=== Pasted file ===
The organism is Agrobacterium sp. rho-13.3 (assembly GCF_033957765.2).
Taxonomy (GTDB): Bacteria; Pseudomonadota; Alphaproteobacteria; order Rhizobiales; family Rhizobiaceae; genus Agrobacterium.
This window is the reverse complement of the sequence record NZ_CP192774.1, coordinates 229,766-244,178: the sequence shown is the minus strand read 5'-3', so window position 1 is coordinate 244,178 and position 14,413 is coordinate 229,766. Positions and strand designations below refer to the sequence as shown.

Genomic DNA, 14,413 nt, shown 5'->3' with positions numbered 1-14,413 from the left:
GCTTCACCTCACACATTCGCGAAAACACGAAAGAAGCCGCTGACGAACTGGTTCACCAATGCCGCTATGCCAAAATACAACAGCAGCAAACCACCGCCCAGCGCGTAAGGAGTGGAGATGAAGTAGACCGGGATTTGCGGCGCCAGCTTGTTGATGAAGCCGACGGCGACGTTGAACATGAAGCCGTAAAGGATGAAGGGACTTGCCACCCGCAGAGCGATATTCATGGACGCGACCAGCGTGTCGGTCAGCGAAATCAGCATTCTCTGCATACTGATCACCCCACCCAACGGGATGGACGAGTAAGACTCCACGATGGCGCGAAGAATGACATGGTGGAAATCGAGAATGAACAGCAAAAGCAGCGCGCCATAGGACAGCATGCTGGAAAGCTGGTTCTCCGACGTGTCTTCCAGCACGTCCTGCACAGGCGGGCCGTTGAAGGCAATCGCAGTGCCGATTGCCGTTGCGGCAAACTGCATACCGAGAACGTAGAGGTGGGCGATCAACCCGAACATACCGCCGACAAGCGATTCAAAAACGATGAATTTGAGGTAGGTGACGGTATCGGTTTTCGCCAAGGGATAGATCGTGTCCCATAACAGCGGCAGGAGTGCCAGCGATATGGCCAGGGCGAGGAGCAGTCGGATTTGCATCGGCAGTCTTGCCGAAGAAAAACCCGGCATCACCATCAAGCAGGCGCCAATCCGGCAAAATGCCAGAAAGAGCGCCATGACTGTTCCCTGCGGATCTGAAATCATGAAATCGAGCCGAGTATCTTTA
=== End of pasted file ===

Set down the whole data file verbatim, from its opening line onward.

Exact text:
The organism is Agrobacterium sp. rho-13.3 (assembly GCF_033957765.2).
Taxonomy (GTDB): Bacteria; Pseudomonadota; Alphaproteobacteria; order Rhizobiales; family Rhizobiaceae; genus Agrobacterium.
This window is the reverse complement of the sequence record NZ_CP192774.1, coordinates 229,766-244,178: the sequence shown is the minus strand read 5'-3', so window position 1 is coordinate 244,178 and position 14,413 is coordinate 229,766. Positions and strand designations below refer to the sequence as shown.

Genomic DNA, 14,413 nt, shown 5'->3' with positions numbered 1-14,413 from the left:
GCTTCACCTCACACATTCGCGAAAACACGAAAGAAGCCGCTGACGAACTGGTTCACCAATGCCGCTATGCCAAAATACAACAGCAGCAAACCACCGCCCAGCGCGTAAGGAGTGGAGATGAAGTAGACCGGGATTTGCGGCGCCAGCTTGTTGATGAAGCCGACGGCGACGTTGAACATGAAGCCGTAAAGGATGAAGGGACTTGCCACCCGCAGAGCGATATTCATGGACGCGACCAGCGTGTCGGTCAGCGAAATCAGCATTCTCTGCATACTGATCACCCCACCCAACGGGATGGACGAGTAAGACTCCACGATGGCGCGAAGAATGACATGGTGGAAATCGAGAATGAACAGCAAAAGCAGCGCGCCATAGGACAGCATGCTGGAAAGCTGGTTCTCCGACGTGTCTTCCAGCACGTCCTGCACAGGCGGGCCGTTGAAGGCAATCGCAGTGCCGATTGCCGTTGCGGCAAACTGCATACCGAGAACGTAGAGGTGGGCGATCAACCCGAACATACCGCCGACAAGCGATTCAAAAACGATGAATTTGAGGTAGGTGACGGTATCGGTTTTCGCCAAGGGATAGATCGTGTCCCATAACAGCGGCAGGAGTGCCAGCGATATGGCCAGGGCGAGGAGCAGTCGGATTTGCATCGGCAGTCTTGCCGAAGAAAAACCCGGCATCACCATCAAGCAGGCGCCAATCCGGCAAAATGCCAGAAAGAGCGCCATGACTGTTCCCTGCGGATCTGAAATCATGAAATCGAGCCGAGTATCTTTA